Biking one Saturday night on St. Claude, me and a friend stopped at various galleries as part of the once a month Art Walk. The air was cool as any winter day in the south when all you need is a jean jacket. At every gallery there was wine and snacks. I had to be careful not to drink too much otherwise I wouldn’t make it past gallery number three. The white wine was starting to sink in when I realized I couldn’t lock my bike properly. There was a lot of ground to cover, but we managed to see six galleries before heading to another event across town. (I mention 3 here)
From the first gallery, Genius Loci.
“Oral history binds our present to our past, gives us a place to call home and people to share it with. Stories reflect the values of their tellers and speak to the realities of their lives in a ways that facts can never fully encompass.”
The photographs in Genius Loci tell a shared story of the rural woodlands of American often with haunting and mysterious themes that lead themselves to the backdrop of being out there in nature, devious and foreboding. The photographs were taken by Antone Dolezal, Lara Shipley and Paul Thulin.
From the water (pictured above), by Lara Shipley reflects innocence and purity. The contrast of the baby’s bare skin and white hair against the greenness of the water almost out of focus gives you as sense of distance. When I took the photo, a shadow of a man appeared, considering the theme of this photo, it foreshadows a possible future.
Many of these photos made your skin crawl a little. The photo with the black glove over a machete, alludes to troubles in the forest, when you’re stranded or when you’re chopping wood and no ones around and night is approaching. The boys that scared me is a fuzzy, out of focus, photo but enough to see the main subject’s facial expression of “I dare you try that on me, you’ll regret it,” and behind him there’s a guy holding a bottle of liquor. The camera didn’t have enough time to capture his face, instead glazed through it. Still there’s a deviant expression of debauchery in the making.
Where are they? And where are they going? We had all these ideas about what the photo meant before reading the title. We thought they saw something on the side and were slowing down. You could make out yellow lines behind them, indicating they were on a road, possibly a highway. I said, ” This is when you find yourself in the middle of nowhere.” “It makes me want to go on a road trip.” We both looked at the image, entranced, almost wanting to replace the subjects and be on our way to an unknown. The title is Waiting for the light.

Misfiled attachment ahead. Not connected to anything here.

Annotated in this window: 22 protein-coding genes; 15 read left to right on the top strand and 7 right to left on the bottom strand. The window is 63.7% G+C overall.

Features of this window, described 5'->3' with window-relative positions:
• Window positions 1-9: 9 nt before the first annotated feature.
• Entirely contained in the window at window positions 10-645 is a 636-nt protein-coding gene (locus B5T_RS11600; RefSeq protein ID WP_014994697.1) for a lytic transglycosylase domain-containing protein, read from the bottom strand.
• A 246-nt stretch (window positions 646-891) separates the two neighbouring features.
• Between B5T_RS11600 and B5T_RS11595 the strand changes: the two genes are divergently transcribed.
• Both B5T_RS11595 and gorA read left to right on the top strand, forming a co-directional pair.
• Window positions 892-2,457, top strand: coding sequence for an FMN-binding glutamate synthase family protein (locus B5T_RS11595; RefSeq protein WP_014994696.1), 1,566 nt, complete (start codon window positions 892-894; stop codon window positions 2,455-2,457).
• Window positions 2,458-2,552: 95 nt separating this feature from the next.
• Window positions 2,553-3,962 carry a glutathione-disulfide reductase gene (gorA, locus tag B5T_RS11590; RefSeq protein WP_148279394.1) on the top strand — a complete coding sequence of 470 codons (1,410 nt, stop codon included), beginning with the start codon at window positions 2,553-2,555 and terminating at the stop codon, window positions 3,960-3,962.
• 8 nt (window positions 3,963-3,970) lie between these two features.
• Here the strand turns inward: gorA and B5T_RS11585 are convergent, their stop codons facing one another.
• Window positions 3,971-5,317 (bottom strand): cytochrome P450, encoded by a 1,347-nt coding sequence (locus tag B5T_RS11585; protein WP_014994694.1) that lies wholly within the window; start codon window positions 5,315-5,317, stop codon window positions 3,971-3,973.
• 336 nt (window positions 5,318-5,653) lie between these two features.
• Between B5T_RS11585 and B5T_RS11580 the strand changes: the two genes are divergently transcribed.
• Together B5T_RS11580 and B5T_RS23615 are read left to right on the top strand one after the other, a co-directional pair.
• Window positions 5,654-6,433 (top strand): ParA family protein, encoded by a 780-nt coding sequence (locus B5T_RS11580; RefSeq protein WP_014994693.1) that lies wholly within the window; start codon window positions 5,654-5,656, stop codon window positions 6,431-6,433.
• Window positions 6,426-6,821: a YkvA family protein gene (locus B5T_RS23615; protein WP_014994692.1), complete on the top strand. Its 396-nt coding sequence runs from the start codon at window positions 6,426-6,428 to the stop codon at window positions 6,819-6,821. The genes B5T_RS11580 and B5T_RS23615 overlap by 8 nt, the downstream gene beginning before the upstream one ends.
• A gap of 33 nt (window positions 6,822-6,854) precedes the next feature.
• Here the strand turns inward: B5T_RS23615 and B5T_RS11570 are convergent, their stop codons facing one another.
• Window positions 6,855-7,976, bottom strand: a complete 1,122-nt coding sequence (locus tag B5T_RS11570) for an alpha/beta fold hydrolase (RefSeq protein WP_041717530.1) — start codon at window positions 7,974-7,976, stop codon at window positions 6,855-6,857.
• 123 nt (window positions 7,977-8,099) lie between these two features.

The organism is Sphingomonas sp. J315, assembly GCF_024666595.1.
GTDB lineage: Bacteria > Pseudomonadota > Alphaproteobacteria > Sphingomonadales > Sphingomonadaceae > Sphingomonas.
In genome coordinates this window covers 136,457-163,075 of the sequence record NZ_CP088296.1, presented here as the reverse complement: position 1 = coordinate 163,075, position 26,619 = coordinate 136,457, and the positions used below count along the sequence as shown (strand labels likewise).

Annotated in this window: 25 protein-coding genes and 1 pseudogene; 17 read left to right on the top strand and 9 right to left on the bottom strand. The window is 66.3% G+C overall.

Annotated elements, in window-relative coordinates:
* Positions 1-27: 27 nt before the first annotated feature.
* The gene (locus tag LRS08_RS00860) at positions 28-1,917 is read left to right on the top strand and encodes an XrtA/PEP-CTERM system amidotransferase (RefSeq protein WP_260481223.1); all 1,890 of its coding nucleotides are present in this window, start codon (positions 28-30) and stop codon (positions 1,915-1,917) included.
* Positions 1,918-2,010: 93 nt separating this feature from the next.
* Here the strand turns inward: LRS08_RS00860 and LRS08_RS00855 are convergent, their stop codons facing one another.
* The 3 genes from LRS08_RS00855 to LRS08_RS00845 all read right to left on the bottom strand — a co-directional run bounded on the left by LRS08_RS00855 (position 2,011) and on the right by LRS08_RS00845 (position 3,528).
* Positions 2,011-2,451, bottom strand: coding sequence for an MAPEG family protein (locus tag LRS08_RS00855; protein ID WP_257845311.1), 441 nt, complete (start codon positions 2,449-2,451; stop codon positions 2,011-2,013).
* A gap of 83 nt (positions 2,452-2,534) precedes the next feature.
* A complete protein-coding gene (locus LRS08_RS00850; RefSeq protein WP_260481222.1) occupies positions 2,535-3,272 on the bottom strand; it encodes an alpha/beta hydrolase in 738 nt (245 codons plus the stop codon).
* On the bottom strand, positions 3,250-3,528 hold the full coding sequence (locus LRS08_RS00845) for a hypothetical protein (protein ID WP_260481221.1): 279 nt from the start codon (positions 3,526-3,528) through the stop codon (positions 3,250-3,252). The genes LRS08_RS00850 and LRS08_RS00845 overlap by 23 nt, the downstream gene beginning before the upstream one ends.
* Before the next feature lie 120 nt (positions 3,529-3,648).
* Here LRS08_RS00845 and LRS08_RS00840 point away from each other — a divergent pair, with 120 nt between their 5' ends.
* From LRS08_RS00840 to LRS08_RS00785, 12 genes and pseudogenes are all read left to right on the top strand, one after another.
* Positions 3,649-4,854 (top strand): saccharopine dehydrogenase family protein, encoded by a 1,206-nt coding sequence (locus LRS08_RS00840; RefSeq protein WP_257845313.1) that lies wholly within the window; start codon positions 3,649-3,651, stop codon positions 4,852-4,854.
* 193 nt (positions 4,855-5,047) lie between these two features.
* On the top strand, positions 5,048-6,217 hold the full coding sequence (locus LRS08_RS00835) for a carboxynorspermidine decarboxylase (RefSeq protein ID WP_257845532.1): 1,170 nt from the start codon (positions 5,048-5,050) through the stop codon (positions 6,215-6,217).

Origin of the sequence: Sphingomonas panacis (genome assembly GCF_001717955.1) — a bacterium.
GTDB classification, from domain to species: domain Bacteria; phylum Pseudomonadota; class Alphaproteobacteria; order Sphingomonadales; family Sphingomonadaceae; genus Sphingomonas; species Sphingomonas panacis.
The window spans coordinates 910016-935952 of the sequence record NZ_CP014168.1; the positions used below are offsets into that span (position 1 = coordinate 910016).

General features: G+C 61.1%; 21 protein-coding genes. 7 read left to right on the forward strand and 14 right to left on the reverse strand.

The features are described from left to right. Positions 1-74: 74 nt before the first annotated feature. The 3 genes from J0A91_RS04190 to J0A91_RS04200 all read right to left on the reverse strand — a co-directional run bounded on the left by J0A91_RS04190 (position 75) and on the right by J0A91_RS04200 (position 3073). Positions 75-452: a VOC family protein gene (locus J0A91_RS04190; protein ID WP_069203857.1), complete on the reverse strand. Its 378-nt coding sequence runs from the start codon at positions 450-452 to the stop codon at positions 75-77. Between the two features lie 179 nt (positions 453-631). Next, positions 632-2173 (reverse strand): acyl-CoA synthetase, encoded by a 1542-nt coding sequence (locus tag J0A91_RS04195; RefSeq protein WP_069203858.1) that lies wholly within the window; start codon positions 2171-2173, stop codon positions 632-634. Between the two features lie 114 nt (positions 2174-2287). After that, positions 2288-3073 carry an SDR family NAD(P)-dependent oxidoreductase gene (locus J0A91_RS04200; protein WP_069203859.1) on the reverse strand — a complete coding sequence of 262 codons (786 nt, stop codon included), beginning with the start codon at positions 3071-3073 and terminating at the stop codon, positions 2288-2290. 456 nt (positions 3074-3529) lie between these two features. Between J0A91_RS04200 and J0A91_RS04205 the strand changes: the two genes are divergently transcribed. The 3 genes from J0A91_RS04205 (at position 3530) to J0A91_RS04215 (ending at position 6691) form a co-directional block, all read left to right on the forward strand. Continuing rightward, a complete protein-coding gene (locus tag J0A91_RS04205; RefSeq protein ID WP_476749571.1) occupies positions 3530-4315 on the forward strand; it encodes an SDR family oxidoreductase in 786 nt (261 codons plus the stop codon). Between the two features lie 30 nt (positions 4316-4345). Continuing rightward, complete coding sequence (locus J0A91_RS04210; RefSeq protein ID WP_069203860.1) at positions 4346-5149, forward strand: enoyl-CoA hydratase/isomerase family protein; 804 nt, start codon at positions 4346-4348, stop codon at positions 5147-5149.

This photo was part of the framed vernacular prints: odd creepy photos including a dog with two heads. This particular one made was us shudder. The more we stared at the four women, the more we slipped into their world of rigidness and strict daily routines, we imagine these women possessed and forced upon anyone who met them. Being who we are we rebelled against the idea, cringing at the feeling their stern faces invoked. The four women all had a striking similarity, except for their height. Their clothes and hairstyles were the same, even how they stood with their hands tightly around their side or over their stomach, not letting anything escape. And behind them, the background was nothing more than gray barns and grass– a cruel world.
Rachel David’s Holding Pattern was dark and sinister– a real torture, contemplating what the artist was thinking as she sculpted these pieces. One item reminded me of the mirror the evil queen from snow white looks at before she decides to kill her off. Where would you find these items? In the underworld where someone worse than hades rules over spirits. The entire exhibition was uniform; all the pieces had a resemblance to items formerly used in the spanish inquisition. But you didn’t have to enter any of them, just by staring, it made your blood turn over, looking at the pointy spikes, and grotesque alien arms.
It’s possible the white wine had an effect, but once we fell upon the last gallery, the dancing music, the shatter in the night and the colorful photos, changed our opaque faces. The photos depicted happiness in the present intertwined with freedom discovered and now in full rendering. I loved the nakedness, the giving in to the landscape and the scenes unfolding to flirty nudes, suggestive glances and wild escapes. I left with a lightness of being.